“Can the one who drained a tank to build a house now fear the flood?” The Kannada poet Sarvagna had the prescience to ask this in a 17th-century vachana. Can we dream of a better Bengaluru without its tanks and tank beds? Or is that a contradiction in terms?
Among the excellent jokes generated by the recent watery debacle were the unintended ones. Why journey through Bengaluru’s challenging road network for Ganesha visarjan when the flood water obligingly came to the doorstep? Meanwhile, the government and its trusted spokespersons, including some leading architects, were at pains to point out that all of Bengaluru was not affected by the floods, and this was, anyway, an extreme climate event. Yet if this disaster should teach us anything, it is about dogged and growing inequalities. Year after year, areas like Eijipura and National Games Village in Koramangala face the brunt of the monsoon fury. Nothing is learned from these annual events because they are areas inhabited by the poor, or relatively less well-off.
For long, the rich and powerful took refuge behind the gated enclave. In what Mike Davis described so aptly as the “archisemiotics of class war”, it was planning itself that was on offer here, a retreat from the uncertainties and sensory assaults of democracy. That is, until the waters rose. Among those beleaguered techies interviewed at length on TV was a man who claimed to have walked down several floors with his wife to take water from his swimming pool up to his flat. Tough.
At least 26 of Bengaluru’s 28 MLAs have listed “business” or “real estate” as their sources of income, and they are among the richest in the country (according to the Association for Democratic Reforms). We have come a long way from the 1950s and 1960s when working-class housing was a key concern in city planning documents. We have travelled far away from the 1970s and 1980s, when M S Krishnan of the CPI represented working-class interests in the Mysore/Karnataka Legislative Assembly and donated all his personal funds to the party. We inhabit the moment when “claims” to the city by people like ‘Layout’ Krishnappa and M T B Nagaraj are rewarded with seats — and ministerships — in the Assembly. IT and BT uber alles but the bourgeoisie does not seem able to run this city.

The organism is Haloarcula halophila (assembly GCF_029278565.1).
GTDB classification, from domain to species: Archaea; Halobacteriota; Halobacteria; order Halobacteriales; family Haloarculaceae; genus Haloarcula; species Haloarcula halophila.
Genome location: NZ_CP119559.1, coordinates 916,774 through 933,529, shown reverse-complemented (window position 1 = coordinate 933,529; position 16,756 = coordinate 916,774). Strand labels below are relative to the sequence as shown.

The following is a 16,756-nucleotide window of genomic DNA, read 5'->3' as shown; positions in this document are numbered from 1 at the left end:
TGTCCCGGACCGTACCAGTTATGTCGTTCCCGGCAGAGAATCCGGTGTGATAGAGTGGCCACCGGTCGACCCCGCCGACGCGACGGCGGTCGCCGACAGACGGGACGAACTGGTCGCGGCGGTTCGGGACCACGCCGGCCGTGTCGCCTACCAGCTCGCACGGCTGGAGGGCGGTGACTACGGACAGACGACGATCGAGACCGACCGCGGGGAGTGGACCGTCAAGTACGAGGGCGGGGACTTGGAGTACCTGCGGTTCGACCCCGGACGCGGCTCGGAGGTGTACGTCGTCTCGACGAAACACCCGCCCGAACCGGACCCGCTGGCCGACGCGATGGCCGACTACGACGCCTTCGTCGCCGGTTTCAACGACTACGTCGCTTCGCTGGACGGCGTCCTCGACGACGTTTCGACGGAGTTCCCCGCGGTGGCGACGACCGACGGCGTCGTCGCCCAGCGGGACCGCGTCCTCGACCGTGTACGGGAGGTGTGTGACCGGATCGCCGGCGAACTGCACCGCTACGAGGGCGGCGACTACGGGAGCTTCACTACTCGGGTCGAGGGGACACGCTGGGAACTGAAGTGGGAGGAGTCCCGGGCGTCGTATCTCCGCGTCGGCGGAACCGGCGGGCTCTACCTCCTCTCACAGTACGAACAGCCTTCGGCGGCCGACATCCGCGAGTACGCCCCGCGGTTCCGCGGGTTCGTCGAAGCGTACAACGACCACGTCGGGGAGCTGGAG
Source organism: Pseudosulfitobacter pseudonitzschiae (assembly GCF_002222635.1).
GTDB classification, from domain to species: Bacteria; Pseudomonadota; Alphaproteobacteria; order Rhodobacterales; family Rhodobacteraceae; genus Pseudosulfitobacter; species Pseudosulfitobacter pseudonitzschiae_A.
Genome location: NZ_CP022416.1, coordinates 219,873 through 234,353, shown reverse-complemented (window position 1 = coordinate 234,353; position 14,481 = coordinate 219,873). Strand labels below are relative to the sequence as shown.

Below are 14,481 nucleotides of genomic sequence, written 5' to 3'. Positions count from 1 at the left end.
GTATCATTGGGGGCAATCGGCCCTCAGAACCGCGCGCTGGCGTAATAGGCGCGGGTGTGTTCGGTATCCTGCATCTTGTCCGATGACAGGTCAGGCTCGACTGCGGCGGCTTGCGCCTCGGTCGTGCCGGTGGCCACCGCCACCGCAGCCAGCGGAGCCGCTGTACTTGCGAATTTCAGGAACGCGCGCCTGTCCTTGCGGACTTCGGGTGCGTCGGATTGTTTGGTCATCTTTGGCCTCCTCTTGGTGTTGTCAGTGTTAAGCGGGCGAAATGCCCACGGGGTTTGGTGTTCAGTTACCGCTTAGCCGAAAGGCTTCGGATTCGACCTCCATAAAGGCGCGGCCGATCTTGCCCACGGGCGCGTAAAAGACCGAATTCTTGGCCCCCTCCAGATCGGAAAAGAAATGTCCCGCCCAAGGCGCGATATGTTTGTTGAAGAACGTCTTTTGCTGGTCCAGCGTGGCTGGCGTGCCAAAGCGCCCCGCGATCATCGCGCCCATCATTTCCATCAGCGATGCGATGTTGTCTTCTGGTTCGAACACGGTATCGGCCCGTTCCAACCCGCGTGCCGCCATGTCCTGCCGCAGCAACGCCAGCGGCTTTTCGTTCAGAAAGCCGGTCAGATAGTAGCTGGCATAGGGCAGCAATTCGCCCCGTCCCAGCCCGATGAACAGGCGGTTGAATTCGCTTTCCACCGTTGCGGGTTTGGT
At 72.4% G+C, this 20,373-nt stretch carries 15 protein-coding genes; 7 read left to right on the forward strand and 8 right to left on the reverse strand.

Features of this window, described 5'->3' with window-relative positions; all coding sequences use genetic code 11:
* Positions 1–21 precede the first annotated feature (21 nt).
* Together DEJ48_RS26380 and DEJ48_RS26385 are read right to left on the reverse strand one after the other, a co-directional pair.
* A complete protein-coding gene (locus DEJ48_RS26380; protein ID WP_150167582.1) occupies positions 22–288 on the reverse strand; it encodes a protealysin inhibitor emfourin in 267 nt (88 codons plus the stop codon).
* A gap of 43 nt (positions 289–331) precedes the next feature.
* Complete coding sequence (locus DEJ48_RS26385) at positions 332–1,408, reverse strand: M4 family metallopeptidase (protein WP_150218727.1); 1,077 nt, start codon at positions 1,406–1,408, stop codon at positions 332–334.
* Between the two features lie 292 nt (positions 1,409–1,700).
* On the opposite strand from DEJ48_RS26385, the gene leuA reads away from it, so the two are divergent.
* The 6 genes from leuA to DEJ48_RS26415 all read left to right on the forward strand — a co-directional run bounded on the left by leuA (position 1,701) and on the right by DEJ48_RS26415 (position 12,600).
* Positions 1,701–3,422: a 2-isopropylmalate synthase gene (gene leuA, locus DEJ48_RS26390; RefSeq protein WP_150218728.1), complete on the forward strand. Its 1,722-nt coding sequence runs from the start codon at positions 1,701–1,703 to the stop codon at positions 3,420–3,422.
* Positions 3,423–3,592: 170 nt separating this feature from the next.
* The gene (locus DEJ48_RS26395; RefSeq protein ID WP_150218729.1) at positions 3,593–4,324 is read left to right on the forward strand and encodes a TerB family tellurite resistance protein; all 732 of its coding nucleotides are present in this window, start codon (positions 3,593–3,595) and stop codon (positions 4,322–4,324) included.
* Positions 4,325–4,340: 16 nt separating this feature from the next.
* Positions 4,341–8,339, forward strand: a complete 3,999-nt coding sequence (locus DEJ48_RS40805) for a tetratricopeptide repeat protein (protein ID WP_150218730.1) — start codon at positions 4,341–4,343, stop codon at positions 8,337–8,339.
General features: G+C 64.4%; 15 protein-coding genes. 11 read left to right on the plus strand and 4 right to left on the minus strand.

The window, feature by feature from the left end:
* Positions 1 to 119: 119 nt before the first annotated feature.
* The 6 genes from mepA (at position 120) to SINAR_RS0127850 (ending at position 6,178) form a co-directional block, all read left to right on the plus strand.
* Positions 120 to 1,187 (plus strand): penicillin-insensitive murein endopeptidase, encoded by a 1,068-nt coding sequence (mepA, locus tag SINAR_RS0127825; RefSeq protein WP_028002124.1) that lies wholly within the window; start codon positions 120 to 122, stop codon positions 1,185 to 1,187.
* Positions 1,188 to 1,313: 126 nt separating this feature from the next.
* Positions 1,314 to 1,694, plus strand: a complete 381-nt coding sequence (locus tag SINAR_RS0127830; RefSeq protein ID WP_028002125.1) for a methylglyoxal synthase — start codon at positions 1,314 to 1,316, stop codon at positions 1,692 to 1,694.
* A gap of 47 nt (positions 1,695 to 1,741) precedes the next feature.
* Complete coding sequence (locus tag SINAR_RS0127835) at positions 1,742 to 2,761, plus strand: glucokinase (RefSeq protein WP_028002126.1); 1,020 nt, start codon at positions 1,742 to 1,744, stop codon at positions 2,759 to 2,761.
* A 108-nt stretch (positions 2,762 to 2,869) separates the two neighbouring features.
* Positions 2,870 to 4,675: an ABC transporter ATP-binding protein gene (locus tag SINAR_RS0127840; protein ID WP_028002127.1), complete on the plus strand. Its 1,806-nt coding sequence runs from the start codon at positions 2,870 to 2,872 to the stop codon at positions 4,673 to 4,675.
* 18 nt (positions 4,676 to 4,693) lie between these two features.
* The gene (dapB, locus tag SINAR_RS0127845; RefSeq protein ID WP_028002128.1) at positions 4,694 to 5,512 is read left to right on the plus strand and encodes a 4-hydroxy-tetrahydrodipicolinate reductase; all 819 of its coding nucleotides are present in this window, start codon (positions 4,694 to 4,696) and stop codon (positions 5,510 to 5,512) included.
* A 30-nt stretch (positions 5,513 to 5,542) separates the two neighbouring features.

Clearly, we cannot expect our political class to adhere to the first principle of town planning — inter-generational responsibility. Consider the most important feature of the elevated city of Bengaluru, which is not close to a natural water source — its human-made tanks. There has been a legendary link between the tank, the temple and the market garden in this city, from its very inception in the 16th century. This link is symbolically consecrated and remembered every April in the city’s most important civic festival — the Karaga. Yet, only mushrooming, illegal shrines and temples remain as a deformed element of that urban form. Sampangi “tank”, which the Karaga must visit at the start of the festivities, is a tiny symbolic waterhole.
Both market gardens and tanks/tank beds – valuable sponges and sinks of the city — have been relentlessly occupied: When by the poor, they are ruthlessly evacuated in favour of “layouts” for the richer citizen. The linguistic topos occasionally records that transition — some colonies are still called “tank bed” colonies — but otherwise, the memory of the large tanks, which have been converted into stadia, bus depots, tech parks, golf clubs and colonies has been erased.